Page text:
- Five years ago, potential Oscar newcomer Sally Hawkins was bypassed for her critically acclaimed and heavily buzzed performance in Mike Leigh’s Happy-Go-Lucky.
- Mexican-born Kenyan actress Lupita Nyong’o not only will become the first Kenyan acting nominee, but (to the best of our knowledge) the second African actress ever to be nominated for an Academy Award — following South African Charlize Theron (who won for Monster, 2003, and was nominated for North Country, 2005). Note: Glynis Johns, Best Supporting Actress nominee for The Sundowners (1960), was born in South Africa while her parents were touring that country, but she grew up in Wales.
- The 84-year-old June Squibb will become the fourth oldest acting nominee ever, after two previous Best Supporting Actress nominees — Titanic‘s 87-year-old Gloria Stuart and American Gangster‘s 85-year-old Ruby Dee — in addition to last year’s Emmanuelle Riva, who was 85 at the time she was nominated in the Best Actress category for her performance in Michael Haneke’s Amour. Note: Thanks to a commenter, we’ve corrected our info regarding oldest nominees in the acting categories. We previously had June Squibb trailing only Emmanuelle Riva. Reason for the mistake: although we checked every acting category, we inadvertently saw only the list of Best Supporting Actress Oscar winners. For the record, the oldest winner in that category is Peggy Ashcroft, who was 77 when she won for David Lean’s A Passage to India in early 1985.*
- Jennifer Lawrence will be receiving her third Oscar nod, and her first in the Best Supporting Actress category. Lawrence was shortlisted for Debra Granik’s Winter’s Bone (2010) and won for David O. Russell’s Silver Linings Playbook (2012). If she wins for American Hustle, Lawrence will be making Oscar history: the first performer to win back-to-back Academy Awards — in two different acting categories. To date, only five performer have won consecutive Oscars: Best Actress Luise Rainer (The Great Ziegfeld, 1936; The Good Earth, 1937), who turns 104 (!) next January 12; Best Actor Spencer Tracy (Captains Courageous, 1937; Boys Town, 1938); Best Actress Katharine Hepburn (Guess Who’s Coming to Dinner, 1967; The Lion in Winter, 1968 — shared with Barbra Streisand for Funny Girl), Best Supporting Actor Jason Robards (All the President’s Men, 1976; Julia, 1977); and Best Actor Tom Hanks (Philadelphia, 1993; Forrest Gump, 1994).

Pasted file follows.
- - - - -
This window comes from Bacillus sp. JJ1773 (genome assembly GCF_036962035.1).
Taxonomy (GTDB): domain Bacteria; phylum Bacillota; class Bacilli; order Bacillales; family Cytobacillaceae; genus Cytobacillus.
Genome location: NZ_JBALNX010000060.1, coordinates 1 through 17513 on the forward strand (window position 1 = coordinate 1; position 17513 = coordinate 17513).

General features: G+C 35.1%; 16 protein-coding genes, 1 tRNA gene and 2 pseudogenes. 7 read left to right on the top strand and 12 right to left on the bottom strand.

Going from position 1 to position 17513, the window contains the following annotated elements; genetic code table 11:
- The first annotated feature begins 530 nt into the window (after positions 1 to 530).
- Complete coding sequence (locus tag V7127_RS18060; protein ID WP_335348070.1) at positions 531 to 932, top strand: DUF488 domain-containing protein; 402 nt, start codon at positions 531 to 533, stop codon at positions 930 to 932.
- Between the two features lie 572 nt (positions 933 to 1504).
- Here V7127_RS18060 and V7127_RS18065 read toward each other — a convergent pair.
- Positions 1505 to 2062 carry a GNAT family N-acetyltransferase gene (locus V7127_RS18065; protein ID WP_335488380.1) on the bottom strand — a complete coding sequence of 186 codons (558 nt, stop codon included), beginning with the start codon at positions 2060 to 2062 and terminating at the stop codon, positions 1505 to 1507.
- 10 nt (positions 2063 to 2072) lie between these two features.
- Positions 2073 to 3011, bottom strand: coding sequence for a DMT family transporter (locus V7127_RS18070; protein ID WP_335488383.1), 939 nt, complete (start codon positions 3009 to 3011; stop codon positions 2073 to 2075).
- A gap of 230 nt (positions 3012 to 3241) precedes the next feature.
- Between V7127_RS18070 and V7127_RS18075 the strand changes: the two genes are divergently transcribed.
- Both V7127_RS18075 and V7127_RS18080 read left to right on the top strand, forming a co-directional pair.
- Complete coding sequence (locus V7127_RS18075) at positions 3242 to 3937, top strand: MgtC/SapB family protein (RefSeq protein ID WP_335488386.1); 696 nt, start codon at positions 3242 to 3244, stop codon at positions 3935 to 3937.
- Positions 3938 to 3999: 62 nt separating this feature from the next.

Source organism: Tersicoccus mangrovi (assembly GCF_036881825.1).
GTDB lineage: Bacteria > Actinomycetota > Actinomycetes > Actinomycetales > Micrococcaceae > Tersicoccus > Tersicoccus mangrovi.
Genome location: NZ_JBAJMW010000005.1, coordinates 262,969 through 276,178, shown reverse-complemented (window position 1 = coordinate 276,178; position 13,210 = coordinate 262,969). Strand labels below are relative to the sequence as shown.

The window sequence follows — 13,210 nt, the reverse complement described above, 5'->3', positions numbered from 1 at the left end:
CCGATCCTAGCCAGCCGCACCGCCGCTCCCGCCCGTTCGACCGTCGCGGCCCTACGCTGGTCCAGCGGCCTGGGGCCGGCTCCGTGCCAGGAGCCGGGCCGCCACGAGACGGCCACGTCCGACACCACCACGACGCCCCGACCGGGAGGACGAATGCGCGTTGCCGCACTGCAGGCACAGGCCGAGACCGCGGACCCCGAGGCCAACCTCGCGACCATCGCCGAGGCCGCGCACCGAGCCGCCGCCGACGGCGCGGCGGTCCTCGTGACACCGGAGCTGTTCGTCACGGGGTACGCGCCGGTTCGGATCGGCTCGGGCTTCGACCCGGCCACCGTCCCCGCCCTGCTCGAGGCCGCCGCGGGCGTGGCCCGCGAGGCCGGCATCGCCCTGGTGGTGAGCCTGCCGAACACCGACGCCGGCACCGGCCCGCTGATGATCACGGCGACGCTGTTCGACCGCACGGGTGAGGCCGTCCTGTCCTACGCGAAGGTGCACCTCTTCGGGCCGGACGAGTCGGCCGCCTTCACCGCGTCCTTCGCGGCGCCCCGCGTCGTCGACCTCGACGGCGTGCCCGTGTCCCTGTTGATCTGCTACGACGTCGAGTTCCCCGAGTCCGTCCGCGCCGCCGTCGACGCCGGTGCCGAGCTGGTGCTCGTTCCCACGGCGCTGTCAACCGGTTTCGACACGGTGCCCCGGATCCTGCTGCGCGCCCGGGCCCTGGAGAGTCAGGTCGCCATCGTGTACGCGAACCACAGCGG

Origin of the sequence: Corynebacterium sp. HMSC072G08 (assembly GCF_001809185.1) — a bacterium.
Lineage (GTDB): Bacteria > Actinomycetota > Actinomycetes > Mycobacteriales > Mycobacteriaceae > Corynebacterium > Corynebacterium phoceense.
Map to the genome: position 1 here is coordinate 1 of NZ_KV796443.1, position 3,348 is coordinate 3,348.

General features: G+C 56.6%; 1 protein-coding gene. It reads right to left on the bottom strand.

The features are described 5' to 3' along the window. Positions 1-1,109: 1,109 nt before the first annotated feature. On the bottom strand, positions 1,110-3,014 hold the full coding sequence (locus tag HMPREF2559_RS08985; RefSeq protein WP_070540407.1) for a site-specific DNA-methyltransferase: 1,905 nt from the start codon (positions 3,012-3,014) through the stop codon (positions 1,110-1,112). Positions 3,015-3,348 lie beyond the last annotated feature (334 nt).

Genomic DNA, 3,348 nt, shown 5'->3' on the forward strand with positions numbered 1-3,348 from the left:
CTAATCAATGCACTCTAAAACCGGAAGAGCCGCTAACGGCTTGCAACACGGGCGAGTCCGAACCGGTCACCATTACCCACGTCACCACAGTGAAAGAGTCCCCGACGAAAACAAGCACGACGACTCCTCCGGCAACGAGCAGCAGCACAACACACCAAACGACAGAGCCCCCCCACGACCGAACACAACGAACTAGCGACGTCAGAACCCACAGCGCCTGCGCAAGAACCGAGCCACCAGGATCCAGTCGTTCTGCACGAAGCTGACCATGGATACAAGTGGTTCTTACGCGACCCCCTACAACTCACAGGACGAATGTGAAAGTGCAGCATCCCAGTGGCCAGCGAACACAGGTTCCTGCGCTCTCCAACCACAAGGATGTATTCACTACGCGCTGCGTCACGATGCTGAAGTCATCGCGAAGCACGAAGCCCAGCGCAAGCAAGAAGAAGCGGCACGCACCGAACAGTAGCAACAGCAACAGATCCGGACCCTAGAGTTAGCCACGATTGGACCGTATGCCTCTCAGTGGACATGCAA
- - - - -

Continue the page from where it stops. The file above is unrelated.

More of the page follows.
- Julia Roberts, for her part, will be getting her fourth Oscar nomination, and second Best Supporting Actress nod. Roberts was shortlisted as Best Supporting Actress for Herbert Ross’ Steel Magnolias (1989), and as Best Actress for Garry Marshall’s Pretty Woman (1990) and Steven Soderbergh’s Erin Brockovich (2000). She won for the Soderbergh film.
*As an aside, veteran Peggy Ashcroft (Romeo and Juliet, opposite Laurence Olivier and John Gielgud onstage; Alfred Hitchcock’s The 39 Steps) was absent from the 1985 Oscar ceremony. She canceled her appearance on the show to attend the funeral of Michael Redgrave, father of Best Actress nominee Vanessa Redgrave (The Bostonians). Ashcroft ultimately came down with the flu, and was thus unable to attend Redgrave’s funeral as well.
Likely Best Supporting Actress Oscar contender Jennifer Lawrence American Hustle photo: Columbia Pictures / Sony Pictures.